I’ve recently come across a very interesting article on BitHacks – the low level magics for bit level operations. Some of the tricks introduced here are really excellently clever, some of them may even make you exclaim for their genius!

I had a lot of fun reading through some of the BitHacks. It’s also worth noticing these BitHacks are not only for intellectual pleasures, they provide actual boosts to algorithm performance as well. When an operations is used often enough, the overall performance benefits to the whole program might be significant.

I couldn’t help but keep wondering how on earth did these clever CS guys ever come up with such algorithms. I tried very hard to find some answers and the following are some patterns I noticed in this attempt. Still, honestly, I highly doubt if I can come up with same solutions myself if I ever run into these problems again. Some of them are just to clever.

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Paper Reading - Fundamental Concepts In Programming Languages

This is a holiday reading summary. I recently came across two interesting blogs on fundamental concepts in computer science, both with the title “10 Papers Every Programmer Should Read (At Least Twice)”. One could be found in here, and another one in Fogus’ blog. Topics of these papers range from Programming Language theories, functional programming, to Lamport’s distributed system theories. I will read and summarize some of them in my blog. It’ll be 20 papers, and 40 paper-readings to do if I do read each one twice. So, it might be a long time before all is finished.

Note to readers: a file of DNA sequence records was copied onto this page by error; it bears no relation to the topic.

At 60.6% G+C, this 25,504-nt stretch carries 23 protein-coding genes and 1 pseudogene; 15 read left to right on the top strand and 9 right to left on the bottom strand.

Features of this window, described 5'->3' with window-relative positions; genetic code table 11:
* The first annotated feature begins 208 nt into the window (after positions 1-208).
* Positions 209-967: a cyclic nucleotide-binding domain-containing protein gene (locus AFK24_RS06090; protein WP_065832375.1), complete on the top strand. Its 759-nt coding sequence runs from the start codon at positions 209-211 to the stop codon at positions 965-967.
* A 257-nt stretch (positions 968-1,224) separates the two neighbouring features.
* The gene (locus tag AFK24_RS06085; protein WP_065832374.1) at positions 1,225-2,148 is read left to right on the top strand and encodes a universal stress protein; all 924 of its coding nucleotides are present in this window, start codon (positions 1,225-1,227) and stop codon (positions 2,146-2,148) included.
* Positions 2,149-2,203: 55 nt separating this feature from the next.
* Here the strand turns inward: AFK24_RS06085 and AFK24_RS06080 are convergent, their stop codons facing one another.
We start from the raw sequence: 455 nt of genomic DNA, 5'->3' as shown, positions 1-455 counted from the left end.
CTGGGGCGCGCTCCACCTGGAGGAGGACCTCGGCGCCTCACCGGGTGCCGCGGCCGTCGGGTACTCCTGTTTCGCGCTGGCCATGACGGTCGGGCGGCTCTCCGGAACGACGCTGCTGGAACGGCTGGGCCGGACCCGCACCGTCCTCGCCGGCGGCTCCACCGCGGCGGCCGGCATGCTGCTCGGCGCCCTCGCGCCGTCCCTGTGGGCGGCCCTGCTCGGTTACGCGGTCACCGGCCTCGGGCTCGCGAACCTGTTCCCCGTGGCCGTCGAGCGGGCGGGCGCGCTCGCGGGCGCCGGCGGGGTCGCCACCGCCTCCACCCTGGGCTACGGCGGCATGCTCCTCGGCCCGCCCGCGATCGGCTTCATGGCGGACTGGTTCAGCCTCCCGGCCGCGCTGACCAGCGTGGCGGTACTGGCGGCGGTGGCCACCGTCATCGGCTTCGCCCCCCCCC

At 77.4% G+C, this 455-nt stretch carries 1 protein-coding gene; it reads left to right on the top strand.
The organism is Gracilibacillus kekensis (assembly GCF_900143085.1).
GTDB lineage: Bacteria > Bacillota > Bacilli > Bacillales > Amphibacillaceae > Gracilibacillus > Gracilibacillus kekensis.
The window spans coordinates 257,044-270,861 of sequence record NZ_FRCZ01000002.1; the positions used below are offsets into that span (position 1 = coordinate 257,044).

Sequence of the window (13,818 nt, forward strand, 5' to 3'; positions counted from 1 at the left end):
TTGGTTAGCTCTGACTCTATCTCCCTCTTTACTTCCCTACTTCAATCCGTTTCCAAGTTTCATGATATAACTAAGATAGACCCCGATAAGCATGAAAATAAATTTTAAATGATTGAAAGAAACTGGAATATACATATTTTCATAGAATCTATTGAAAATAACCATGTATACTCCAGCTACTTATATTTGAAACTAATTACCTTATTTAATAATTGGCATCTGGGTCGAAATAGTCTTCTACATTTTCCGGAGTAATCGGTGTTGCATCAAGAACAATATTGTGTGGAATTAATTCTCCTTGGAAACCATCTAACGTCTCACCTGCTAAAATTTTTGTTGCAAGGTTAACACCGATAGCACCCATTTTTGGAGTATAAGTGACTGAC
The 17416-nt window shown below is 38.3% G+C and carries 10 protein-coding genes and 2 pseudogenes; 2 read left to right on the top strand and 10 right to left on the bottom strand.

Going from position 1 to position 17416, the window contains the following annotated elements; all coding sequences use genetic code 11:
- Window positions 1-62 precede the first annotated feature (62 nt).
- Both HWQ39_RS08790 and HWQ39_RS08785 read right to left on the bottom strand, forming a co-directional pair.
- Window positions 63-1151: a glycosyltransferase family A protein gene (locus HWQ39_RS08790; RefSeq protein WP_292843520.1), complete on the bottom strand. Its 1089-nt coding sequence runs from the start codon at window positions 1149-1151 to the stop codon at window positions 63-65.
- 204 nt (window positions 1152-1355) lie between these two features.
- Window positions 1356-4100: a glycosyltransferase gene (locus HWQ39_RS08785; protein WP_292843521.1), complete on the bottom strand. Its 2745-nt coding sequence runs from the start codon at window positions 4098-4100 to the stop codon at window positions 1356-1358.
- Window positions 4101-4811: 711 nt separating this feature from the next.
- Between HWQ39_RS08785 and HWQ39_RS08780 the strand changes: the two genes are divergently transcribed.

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A Dive Into Password


The passwd is program on Unix systems to manage users’ passwords. The user and password information on most Unix systems is stored in two separate files: /etc/passwd for user information, and /etc/shadow for password information, including encrypted password value, expiration data, UID, GID, and etc.. The rationale behind storing information in separate files is discussed in Why shadow your passwd file?

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A New Blog For My Tech Notes

Hello World!

It’s been a while since the last time I ever wrote some serious blog posts. After some thought I now decide to separate my everyday chit-chat blog from a more tech-oriented blog, so that contents from either sides won’t get entwined with each other, especially when I decide to blog in both languages.

For a more tech-oriented blog I’d like to keep everything in English. For I believe it’s a language most tech people could understand, even in China. And now I could publish all my discoveries, my thoughts, my ideas centered around technology in this blog, and welcome discussions. Blogging is a beautiful way of communication, and hopefully I could make friends with like-minded through keeping this blog.

And there it goes. A brand new blogging journey!